Studies report 13 risks of cohabitation for couples (not counting risks to children).
The work of the Synod on the Family would be helped by a greater knowledge of psychological science with respect to vital issues affecting the Catholic family, including cohabitation, divorce, the resolution of marital conflicts, and homosexuality. Cohabitation will be the focus of this article.
Interim and Final Reports of the Extraordinary Synod on Cohabitation
The Synod’s interim report recommended that the Church appreciate the positive values present in cohabiting relationships rather than addressing the limitations and shortcomings of such unions, and recommended further that the Church be attentive to the constructive elements in situations that do not yet, or no longer, correspond to that ideal.
The final report retained the following passage, which received a vote of 125 in favor and 54 opposed:
The mental health literature demonstrates few, if any, “constructive elements in these situations." To the contrary, studies show that cohabitation presents a serious threat to the likelihood of later marital stability and happiness, as well as to the psychological health of children born into such unions. Most young adults and their parents, as well as the Fathers of the Synod who wrote the interim report – and those who approved paragraph 41 of the final report – appear to be unaware of the extensive literature on the dangers of cohabitation.
This article summarizes some of the many studies finding serious risks to cohabiting adults. Tomorrow we’ll look at the results of studies on cohabitation’s impact on children, whose well-being depends on stable, loving marriages and families.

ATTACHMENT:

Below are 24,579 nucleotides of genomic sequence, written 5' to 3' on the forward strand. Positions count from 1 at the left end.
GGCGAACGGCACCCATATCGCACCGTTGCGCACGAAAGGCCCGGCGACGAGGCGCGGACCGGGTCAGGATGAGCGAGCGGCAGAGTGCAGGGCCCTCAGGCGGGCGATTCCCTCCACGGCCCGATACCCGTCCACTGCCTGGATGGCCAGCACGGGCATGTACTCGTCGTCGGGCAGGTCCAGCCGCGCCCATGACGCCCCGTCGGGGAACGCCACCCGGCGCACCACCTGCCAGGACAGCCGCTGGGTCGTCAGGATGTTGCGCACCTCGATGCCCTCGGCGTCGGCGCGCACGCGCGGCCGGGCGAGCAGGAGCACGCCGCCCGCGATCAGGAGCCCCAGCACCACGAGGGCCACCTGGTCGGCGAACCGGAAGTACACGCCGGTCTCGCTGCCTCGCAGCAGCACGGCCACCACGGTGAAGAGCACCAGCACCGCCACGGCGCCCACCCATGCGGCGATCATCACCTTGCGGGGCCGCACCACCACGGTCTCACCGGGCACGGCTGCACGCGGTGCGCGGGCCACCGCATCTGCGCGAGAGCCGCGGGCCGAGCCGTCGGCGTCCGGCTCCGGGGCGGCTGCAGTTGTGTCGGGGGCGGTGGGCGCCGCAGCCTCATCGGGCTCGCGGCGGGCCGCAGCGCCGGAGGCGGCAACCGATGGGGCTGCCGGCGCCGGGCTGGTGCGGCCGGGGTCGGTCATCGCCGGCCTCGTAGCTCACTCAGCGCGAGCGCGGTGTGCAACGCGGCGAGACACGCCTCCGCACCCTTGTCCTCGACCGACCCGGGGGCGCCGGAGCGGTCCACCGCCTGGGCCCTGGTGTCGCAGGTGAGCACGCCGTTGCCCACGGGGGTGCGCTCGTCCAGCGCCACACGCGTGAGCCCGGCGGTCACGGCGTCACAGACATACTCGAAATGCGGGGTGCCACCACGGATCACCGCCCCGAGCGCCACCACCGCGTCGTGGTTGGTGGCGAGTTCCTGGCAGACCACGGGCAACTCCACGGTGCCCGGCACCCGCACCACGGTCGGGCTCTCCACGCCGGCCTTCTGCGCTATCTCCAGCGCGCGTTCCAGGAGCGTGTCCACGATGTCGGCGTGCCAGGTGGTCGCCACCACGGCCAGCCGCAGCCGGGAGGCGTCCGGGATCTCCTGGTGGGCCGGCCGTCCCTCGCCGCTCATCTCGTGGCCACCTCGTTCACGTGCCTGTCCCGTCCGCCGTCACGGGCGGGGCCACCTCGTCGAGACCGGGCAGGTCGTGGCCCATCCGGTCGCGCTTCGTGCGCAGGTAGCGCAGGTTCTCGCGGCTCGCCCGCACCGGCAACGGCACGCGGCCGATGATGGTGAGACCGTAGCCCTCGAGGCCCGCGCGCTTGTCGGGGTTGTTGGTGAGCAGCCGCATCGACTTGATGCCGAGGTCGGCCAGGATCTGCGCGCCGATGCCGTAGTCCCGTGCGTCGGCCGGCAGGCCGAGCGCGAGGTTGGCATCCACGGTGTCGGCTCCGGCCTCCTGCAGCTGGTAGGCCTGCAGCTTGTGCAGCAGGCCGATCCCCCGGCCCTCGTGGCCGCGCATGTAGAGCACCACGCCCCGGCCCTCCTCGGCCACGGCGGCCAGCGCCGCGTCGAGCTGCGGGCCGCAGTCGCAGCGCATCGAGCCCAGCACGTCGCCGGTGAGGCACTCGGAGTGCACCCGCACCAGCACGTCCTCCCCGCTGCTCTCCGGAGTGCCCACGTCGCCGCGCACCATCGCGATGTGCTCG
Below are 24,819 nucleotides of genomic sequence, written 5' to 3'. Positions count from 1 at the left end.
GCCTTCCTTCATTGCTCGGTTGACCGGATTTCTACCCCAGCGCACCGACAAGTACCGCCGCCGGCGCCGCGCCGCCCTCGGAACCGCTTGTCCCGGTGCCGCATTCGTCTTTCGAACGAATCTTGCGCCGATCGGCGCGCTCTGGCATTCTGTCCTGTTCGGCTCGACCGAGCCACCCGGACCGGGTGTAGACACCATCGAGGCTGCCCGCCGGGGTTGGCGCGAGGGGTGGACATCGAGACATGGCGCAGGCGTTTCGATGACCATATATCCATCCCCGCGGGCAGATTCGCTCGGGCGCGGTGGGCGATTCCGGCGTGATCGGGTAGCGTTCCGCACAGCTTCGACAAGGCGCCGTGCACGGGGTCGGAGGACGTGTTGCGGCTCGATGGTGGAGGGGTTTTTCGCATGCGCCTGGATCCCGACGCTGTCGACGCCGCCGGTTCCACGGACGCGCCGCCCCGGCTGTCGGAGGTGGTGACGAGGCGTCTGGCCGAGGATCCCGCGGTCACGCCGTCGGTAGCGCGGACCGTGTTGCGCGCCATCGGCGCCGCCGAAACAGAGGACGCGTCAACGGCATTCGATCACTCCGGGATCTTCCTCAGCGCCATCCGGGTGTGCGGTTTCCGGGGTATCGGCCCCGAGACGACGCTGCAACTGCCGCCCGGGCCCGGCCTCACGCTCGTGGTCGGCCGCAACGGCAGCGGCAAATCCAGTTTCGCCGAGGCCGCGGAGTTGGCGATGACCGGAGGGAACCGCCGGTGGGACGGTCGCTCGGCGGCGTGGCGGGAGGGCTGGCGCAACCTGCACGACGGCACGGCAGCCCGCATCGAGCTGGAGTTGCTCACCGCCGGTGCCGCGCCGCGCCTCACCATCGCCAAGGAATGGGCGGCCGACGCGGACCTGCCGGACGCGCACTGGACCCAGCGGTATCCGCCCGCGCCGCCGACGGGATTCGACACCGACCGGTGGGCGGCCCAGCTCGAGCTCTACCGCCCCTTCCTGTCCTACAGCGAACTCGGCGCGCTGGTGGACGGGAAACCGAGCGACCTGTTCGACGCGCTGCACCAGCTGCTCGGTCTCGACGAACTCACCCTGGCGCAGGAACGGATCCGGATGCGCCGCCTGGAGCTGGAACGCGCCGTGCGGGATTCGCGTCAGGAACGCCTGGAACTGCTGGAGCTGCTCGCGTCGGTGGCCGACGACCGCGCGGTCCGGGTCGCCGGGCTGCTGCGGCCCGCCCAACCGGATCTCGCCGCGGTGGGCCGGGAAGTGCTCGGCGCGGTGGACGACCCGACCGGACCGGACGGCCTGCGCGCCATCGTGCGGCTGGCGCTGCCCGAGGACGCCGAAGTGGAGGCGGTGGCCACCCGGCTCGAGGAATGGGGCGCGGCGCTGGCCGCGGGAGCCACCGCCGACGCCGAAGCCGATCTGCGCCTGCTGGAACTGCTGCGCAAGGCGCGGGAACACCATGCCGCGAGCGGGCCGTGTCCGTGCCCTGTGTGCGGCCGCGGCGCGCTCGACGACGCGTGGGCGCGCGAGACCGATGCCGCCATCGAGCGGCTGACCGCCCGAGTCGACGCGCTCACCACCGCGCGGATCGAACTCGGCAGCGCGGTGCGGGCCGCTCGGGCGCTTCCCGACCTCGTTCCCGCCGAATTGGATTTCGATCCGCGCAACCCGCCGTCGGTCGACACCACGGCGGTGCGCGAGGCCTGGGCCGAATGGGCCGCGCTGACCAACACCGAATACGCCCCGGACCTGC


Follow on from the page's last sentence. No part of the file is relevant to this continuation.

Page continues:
How Widespread Is Cohabitation?
Today, cohabitation is one of the biggest challenges to marriage and family life: in 1960, 500,000 couples cohabitated; by 2010 that number had grown to 7,529,000.
More than 60 percent of marriages are now preceded by cohabitation (W.B. Wilcox et al., “Why Marriage Matters,” 2011, p.1).
The majority of couples who participate in pre-Cana programs today are cohabiting and have little understanding of the risks of this lifestyle for their own good and that of their children.
A 2013 report on cohabitation, from the National Center for Health Statistics, was based on in-person interviews with 12,279 women, ages 15-44, conducted between 2006 and 2010. It demonstrated the following:
As a first union, 48 percent of women cohabited with their male partner, up from 43 percent in 2002 and 34 percent in 1995;
22 months was the median duration of first cohabitation, up from 20 months in 2002 and 13 months in 1995;
3. 19 percent of women became pregnant and gave birth in the first year of a first premarital cohabitation; and
4. 70 percent of women without a high school diploma cohabited as a first union, compared with 47 percent of those with a bachelor’s degree or higher.
The Harmful Effects of Cohabitation on Relationships
1. A 1992 study of 3,300 cases found that couples who cohabited prior to marriage have a risk for divorce that is about 46% higher than for non-cohabiters (“Journal of Marriage and the Family,” February, 1992).
2. Annual rates of depression among cohabiting couples are more than three times higher than among married couples (“Journal of Health and Social Behavior,” September, 2000).
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